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To choose a dierent mechanism for corporate governance, i.e, assign the responsibility for monitoring managers to someone other than stockholders. To choose a dierent objecKve for the rm. To maximize stock price, but reduce the potenKal for conict and breakdown:
Making managers (decision makers) and employees into stockholders Protect lenders from expropriaKon By providing informaKon honestly and promptly to nancial markets Minimize social costs

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An AlternaKve Corporate Governance System


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Germany and Japan developed a dierent mechanism for corporate governance, based upon corporate cross holdings.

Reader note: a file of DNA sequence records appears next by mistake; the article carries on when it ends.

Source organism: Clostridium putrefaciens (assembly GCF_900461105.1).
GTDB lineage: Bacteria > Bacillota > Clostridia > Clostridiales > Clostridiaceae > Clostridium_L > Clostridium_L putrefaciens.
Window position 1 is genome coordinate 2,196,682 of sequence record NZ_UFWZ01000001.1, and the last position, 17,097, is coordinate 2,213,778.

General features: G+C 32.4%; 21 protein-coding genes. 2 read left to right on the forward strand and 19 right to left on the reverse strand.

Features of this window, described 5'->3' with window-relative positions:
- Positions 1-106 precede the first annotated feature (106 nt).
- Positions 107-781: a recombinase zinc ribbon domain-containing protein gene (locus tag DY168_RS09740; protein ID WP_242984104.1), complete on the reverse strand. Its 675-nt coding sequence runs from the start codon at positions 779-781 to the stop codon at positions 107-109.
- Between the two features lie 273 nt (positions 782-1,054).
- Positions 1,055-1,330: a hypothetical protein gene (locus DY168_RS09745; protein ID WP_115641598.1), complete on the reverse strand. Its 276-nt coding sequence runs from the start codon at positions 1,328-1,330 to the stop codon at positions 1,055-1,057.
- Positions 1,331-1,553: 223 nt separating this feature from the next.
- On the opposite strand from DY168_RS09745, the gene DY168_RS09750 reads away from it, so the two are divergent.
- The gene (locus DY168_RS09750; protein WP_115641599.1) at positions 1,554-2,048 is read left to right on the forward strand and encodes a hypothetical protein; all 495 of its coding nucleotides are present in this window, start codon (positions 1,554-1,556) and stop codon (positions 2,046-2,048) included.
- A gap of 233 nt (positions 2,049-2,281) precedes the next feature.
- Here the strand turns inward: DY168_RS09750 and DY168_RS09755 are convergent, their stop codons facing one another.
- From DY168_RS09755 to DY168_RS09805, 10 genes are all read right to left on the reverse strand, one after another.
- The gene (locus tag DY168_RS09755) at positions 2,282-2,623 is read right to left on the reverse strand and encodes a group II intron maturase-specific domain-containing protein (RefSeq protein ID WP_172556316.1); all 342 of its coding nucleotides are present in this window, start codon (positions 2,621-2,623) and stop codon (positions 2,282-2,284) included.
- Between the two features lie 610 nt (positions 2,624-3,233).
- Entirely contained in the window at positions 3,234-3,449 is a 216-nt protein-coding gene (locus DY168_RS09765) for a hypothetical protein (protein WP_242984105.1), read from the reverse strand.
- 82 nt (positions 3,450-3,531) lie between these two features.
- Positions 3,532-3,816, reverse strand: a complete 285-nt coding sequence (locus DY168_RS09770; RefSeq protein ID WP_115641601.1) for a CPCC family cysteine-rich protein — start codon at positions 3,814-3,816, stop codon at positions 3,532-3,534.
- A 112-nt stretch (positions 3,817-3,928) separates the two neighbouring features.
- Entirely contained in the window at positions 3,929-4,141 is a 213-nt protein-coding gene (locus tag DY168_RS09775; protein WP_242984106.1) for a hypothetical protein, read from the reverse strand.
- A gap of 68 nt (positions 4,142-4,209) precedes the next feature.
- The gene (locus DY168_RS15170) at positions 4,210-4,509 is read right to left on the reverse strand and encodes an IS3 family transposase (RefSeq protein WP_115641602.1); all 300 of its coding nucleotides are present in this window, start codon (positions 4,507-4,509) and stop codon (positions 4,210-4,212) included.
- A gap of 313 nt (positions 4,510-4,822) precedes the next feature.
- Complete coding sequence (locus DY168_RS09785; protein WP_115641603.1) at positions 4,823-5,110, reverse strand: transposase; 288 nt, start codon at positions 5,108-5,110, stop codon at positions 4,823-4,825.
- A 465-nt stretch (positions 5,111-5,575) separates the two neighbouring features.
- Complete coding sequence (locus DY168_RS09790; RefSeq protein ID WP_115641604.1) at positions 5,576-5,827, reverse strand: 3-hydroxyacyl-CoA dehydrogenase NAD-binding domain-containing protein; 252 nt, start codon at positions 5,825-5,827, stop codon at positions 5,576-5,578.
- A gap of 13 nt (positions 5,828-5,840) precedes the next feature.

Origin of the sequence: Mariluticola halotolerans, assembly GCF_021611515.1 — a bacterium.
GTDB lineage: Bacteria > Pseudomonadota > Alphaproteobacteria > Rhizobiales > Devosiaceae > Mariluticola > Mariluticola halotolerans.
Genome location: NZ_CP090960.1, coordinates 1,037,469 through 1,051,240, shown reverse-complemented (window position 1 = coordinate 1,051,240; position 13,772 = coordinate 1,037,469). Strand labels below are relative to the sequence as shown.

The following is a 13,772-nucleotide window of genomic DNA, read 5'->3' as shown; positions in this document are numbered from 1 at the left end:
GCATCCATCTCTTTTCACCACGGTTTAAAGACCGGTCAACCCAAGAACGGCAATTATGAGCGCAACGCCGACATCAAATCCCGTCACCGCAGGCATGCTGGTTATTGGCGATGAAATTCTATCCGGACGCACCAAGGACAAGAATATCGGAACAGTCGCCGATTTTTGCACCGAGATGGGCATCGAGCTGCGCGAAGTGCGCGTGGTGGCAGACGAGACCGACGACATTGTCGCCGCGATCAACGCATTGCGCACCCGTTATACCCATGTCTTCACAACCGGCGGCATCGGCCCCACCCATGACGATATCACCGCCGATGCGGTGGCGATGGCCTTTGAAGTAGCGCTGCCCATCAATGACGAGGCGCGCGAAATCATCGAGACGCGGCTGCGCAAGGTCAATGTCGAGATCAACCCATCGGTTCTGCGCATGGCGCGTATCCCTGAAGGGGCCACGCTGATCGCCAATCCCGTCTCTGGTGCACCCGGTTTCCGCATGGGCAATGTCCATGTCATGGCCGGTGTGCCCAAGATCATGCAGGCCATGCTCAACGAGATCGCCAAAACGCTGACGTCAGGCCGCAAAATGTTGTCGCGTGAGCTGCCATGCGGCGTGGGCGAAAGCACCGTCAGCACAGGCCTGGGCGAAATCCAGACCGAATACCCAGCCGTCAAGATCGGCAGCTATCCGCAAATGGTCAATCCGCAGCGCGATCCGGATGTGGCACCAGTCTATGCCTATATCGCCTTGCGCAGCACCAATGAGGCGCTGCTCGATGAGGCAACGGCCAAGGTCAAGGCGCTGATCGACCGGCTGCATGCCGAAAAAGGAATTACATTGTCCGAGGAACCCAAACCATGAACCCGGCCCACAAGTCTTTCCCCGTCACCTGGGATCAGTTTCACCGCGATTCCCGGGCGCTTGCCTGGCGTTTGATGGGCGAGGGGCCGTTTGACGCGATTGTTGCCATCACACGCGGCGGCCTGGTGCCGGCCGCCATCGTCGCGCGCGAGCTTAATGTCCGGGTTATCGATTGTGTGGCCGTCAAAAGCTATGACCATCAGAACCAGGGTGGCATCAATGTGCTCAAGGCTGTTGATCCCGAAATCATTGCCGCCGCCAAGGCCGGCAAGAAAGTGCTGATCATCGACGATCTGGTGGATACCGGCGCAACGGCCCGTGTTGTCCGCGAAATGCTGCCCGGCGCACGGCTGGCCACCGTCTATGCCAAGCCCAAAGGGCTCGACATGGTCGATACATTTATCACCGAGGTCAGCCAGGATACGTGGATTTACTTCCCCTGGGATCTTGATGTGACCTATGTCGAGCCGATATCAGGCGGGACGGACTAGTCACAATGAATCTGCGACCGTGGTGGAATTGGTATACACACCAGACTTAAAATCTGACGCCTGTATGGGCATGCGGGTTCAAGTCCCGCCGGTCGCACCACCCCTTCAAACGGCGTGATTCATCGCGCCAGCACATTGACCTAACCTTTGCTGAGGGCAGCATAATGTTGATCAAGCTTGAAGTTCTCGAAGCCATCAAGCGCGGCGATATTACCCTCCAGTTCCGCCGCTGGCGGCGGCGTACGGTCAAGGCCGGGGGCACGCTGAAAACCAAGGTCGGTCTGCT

In Germany, the banks form the core of this system. In Japan, it is the keiretsus Other Asian countries have modeled their system a\er Japan, with family companies forming the core of the new corporate families

At their best, the most ecient rms in the group work at bringing the less ecient rms up to par. They provide a corporate welfare system that makes for a more stable corporate structure At their worst, the least ecient and poorly run rms in the group pull down the most ecient and best run rms down. The nature of the cross holdings makes its very dicult for outsiders (including investors in these rms) to gure out how well or badly the group is doing.

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Choose a Dierent ObjecKve FuncKon


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Firms can always focus on a dierent objecKve funcKon. Examples would include